The only organist ever to have won a Grammy Award (in 2011 for Messiaen’s towering “Livre du Saint-Sacrement”), Paul Jacobs combines a probing intellect and extraordinary technical skills with an unusually large repertoire, both old and new. “Paul Jacobs is one of the great living virtuosos,” praised Anne Midgette in the October 2, 2014 edition of The Washington Post, and in an article in The Economist (November 1, 2013) Mr. Jacobs was termed “America’s leading organ performer.” An eloquent champion of his instrument who argues that the organ for too long has been excluded from the mainstream of classical music, Paul Jacobs is known for his imaginative interpretations and charismatic stage presence. He has also been an important influence in the revival of symphonic music featuring the organ.
Heralded as “one of the major musicians of our time” by The New Yorker’s Alex Ross, Paul Jacobs has transfixed audiences, colleagues, and critics alike with landmark performances of the complete works for solo organ by J.S. Bach and Messiaen, as well as works by a vast array of other composers. Mr. Jacobs made musical history at the age of 23 when he played Bach’s complete organ works in an 18-hour marathon performance on the 250th anniversary of the composer’s death. A fierce advocate of new music, Mr. Jacobs has premiered works by Samuel Adler, Mason Bates, Michael Daugherty, Wayne Oquin, Stephen Paulus, Christopher Theofanidis, and Christopher Rouse, among others. As a teacher he has also been a vocal proponent of the redeeming nature of traditional and contemporary classical music, which he fears is being diluted in a popular culture.
The 2017-18 season brings uncharted territory for Mr. Jacobs, as he will serve as president of the jury for the first International Organ Competition in Shanghai, China — an especially important milestone the development of organ playing in Asia. Mr. Jacobs’ orchestral engagements will include Stephen Paulus’ Grand Concerto for Organ and Orchestra with the Cleveland Orchestra, Wayne Oquin’s Resilience and James MacMillan’s A Scotch Bestiary with the Philadelphia Orchestra, as well as Saint-Saëns’ Symphony No. 3 in C minor with the Utah Symphony Orchestra. Upcoming recitals will take place with the San Francisco Symphony at Davies Hall, Cleveland Orchestra’s Tristan Project, Sacramento, Tampa, Houston, Baylor University, and Pittsburgh, among others.
Mr. Jacobs began the 2016-17 season with a recital at Lincoln Center’s Paul Recital Hall, followed by orchestral engagements with the Cleveland Orchestra, the Los Angeles Philharmonic, the National Symphony Orchestra, the Montreal Symphony, the Kansas City Symphony, the Edmonton Symphony, and the Philadelphia Orchestra, where he gave the world premiere of Christopher Rouse’s Organ Concerto and performed the Saint-Saëns Organ Symphony. He also joined the Toledo Symphony for a performance of Michael Dougherty’s Once Upon a Castle, a work he recorded in 2015 with the Nashville Symphony Orchestra which was released by Naxos in September 2016, and awarded three Grammies, including Best Classical Compendium. Solo recitals included the Oregon Bach Festival, El Paso Pro Musica, and the Chamber Music Society of Lincoln Center at Alice Tully Hall.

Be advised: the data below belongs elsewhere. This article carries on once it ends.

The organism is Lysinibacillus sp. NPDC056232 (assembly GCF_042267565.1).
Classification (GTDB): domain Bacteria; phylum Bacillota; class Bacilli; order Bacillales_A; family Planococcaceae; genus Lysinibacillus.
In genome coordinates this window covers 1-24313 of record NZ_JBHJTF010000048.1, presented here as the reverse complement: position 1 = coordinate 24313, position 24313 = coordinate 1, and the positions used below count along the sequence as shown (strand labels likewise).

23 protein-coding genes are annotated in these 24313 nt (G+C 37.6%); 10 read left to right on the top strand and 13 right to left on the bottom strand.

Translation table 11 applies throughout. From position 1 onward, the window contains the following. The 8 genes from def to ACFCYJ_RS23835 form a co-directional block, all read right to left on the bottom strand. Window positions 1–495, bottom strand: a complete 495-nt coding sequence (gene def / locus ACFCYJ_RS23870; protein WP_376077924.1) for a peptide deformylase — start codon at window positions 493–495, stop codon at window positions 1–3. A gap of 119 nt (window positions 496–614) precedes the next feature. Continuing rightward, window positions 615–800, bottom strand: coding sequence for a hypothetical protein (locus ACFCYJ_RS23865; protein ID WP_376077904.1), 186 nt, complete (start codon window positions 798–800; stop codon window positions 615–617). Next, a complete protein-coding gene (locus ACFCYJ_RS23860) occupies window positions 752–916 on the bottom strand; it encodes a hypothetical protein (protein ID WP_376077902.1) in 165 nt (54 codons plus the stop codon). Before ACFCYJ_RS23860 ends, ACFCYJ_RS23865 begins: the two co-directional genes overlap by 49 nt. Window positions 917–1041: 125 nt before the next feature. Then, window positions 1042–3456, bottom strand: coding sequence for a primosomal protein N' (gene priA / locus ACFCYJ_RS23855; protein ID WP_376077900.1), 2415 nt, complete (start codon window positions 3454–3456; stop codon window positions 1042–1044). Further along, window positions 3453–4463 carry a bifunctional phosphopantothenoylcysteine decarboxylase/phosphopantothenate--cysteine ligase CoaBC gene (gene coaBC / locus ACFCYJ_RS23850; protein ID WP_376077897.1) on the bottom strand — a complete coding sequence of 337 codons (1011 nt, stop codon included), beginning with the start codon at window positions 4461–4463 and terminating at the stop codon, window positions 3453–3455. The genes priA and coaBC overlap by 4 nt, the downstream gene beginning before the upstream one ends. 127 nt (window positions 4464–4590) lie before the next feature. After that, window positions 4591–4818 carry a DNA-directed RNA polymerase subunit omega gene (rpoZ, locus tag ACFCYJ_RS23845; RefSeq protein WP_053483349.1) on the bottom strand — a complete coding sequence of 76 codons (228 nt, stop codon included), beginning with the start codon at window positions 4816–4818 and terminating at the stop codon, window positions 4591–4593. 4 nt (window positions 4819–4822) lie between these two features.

In the 2015-16 season, Mr. Jacobs and world-renowned dramatic soprano Christine Brewer toured the program of their Naxos album “Divine Redeemer,” with appearances at Lincoln Center’s White Light Festival, at Disney Hall in Los Angeles, Davies Symphony Hall in San Francisco, the St. Louis Cathedral-Basilica, and Spivey Hall in Atlanta, GA. At the Pacific Symphony, Mr. Jacobs curated and performed at a multi-day organ festival in February 2016. Mr. Jacobs performed recitals throughout the United States, including at the Kennedy Center and Denver’s Cathedral of St. John, and he appeared with orchestras including the Indianapolis Symphony and the Lexington Philharmonic. In summer 2016, Mr. Jacobs returned to the Oregon Bach Festival, where he is the director of the Festival’s Organ Institute.
Mr. Jacobs’ performance in Lincoln Center’s White Light Festival with soprano Christine Brewer received a glowing review from Corinna da Fonseca-Wollheim of The New York Times:
Prodigiously talented from his earliest years, at 15 young Jacobs was appointed head organist of a parish of 3,500 in his hometown, Washington, Pennsylvania. Mr. Jacobs would go on to make musical history at the age of 23 when he played J.S. Bach’s complete organ works in an 18-hour marathon performance on the 250th anniversary of the composer’s death. He has also performed the complete organ works of Olivier Messiaen in marathon performances throughout North America, and recently reached the milestone of having performed in each of the fifty United States. In addition to his recordings of Messiaen and Daugherty on Naxos, Mr. Jacobs has recorded organ concerti by Lou Harrison and Aaron Copland with the San Francisco Symphony and Music Director Michael Tilson Thomas on the orchestra’s own label, SFS Media.
Mr. Jacobs studied at the Curtis Institute of Music, double-majoring with John Weaver for organ and Lionel Party for harpsichord, and at Yale University with Thomas Murray. He joined the faculty of The Juilliard School in 2003, and was named chairman of the organ department in 2004, one of the youngest faculty appointees in the school’s history. He received Juilliard’s prestigious William Schuman Scholar’s Chair in 2007.
In addition to his concert and teaching appearances, Mr. Jacobs is a frequent performer at festivals across the world, and has appeared on American Public Media’s Performance Today, Pipedreams, and Saint Paul Sunday, as well as NPR’s Morning Edition, ABC-TV’s World News Tonight, and BBC Radio 3.